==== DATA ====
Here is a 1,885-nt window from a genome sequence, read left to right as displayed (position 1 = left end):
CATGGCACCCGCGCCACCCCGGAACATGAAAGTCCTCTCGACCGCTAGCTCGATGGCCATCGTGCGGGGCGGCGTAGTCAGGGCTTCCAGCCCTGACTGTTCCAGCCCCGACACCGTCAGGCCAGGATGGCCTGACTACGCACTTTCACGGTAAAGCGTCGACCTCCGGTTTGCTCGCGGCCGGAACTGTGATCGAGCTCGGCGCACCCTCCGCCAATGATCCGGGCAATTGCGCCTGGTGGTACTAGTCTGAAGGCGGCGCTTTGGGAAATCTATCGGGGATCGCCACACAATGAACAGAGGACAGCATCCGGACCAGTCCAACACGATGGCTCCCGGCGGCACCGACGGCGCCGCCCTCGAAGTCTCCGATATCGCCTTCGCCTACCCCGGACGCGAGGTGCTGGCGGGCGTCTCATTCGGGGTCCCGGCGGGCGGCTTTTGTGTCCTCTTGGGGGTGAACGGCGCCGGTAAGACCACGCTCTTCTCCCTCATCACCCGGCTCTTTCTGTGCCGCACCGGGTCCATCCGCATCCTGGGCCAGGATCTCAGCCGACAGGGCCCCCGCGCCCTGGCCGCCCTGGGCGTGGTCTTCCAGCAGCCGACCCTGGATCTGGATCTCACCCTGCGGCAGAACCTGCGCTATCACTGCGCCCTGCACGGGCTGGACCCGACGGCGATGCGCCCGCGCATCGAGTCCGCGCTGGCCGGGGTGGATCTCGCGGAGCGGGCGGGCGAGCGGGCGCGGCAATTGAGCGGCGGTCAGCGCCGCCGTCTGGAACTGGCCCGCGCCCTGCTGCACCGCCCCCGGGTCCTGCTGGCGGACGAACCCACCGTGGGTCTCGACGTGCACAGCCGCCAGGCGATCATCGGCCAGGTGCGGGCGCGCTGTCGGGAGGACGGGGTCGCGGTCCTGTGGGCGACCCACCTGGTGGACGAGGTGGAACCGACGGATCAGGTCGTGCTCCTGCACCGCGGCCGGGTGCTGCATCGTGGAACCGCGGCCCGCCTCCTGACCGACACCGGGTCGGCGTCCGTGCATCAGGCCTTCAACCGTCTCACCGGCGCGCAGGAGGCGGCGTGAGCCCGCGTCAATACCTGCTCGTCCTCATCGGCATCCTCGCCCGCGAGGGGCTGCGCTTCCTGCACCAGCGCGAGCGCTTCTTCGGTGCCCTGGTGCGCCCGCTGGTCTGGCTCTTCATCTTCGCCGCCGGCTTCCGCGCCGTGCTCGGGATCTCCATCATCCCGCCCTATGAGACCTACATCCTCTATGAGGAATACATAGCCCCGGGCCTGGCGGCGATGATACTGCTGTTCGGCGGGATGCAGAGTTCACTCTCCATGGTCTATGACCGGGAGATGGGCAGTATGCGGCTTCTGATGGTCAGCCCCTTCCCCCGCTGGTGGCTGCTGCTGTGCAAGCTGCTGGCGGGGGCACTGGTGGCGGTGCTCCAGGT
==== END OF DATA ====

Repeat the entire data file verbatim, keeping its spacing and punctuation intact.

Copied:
Here is a 1,885-nt window from a genome sequence, read left to right as displayed (position 1 = left end):
CATGGCACCCGCGCCACCCCGGAACATGAAAGTCCTCTCGACCGCTAGCTCGATGGCCATCGTGCGGGGCGGCGTAGTCAGGGCTTCCAGCCCTGACTGTTCCAGCCCCGACACCGTCAGGCCAGGATGGCCTGACTACGCACTTTCACGGTAAAGCGTCGACCTCCGGTTTGCTCGCGGCCGGAACTGTGATCGAGCTCGGCGCACCCTCCGCCAATGATCCGGGCAATTGCGCCTGGTGGTACTAGTCTGAAGGCGGCGCTTTGGGAAATCTATCGGGGATCGCCACACAATGAACAGAGGACAGCATCCGGACCAGTCCAACACGATGGCTCCCGGCGGCACCGACGGCGCCGCCCTCGAAGTCTCCGATATCGCCTTCGCCTACCCCGGACGCGAGGTGCTGGCGGGCGTCTCATTCGGGGTCCCGGCGGGCGGCTTTTGTGTCCTCTTGGGGGTGAACGGCGCCGGTAAGACCACGCTCTTCTCCCTCATCACCCGGCTCTTTCTGTGCCGCACCGGGTCCATCCGCATCCTGGGCCAGGATCTCAGCCGACAGGGCCCCCGCGCCCTGGCCGCCCTGGGCGTGGTCTTCCAGCAGCCGACCCTGGATCTGGATCTCACCCTGCGGCAGAACCTGCGCTATCACTGCGCCCTGCACGGGCTGGACCCGACGGCGATGCGCCCGCGCATCGAGTCCGCGCTGGCCGGGGTGGATCTCGCGGAGCGGGCGGGCGAGCGGGCGCGGCAATTGAGCGGCGGTCAGCGCCGCCGTCTGGAACTGGCCCGCGCCCTGCTGCACCGCCCCCGGGTCCTGCTGGCGGACGAACCCACCGTGGGTCTCGACGTGCACAGCCGCCAGGCGATCATCGGCCAGGTGCGGGCGCGCTGTCGGGAGGACGGGGTCGCGGTCCTGTGGGCGACCCACCTGGTGGACGAGGTGGAACCGACGGATCAGGTCGTGCTCCTGCACCGCGGCCGGGTGCTGCATCGTGGAACCGCGGCCCGCCTCCTGACCGACACCGGGTCGGCGTCCGTGCATCAGGCCTTCAACCGTCTCACCGGCGCGCAGGAGGCGGCGTGAGCCCGCGTCAATACCTGCTCGTCCTCATCGGCATCCTCGCCCGCGAGGGGCTGCGCTTCCTGCACCAGCGCGAGCGCTTCTTCGGTGCCCTGGTGCGCCCGCTGGTCTGGCTCTTCATCTTCGCCGCCGGCTTCCGCGCCGTGCTCGGGATCTCCATCATCCCGCCCTATGAGACCTACATCCTCTATGAGGAATACATAGCCCCGGGCCTGGCGGCGATGATACTGCTGTTCGGCGGGATGCAGAGTTCACTCTCCATGGTCTATGACCGGGAGATGGGCAGTATGCGGCTTCTGATGGTCAGCCCCTTCCCCCGCTGGTGGCTGCTGCTGTGCAAGCTGCTGGCGGGGGCACTGGTGGCGGTGCTCCAGGT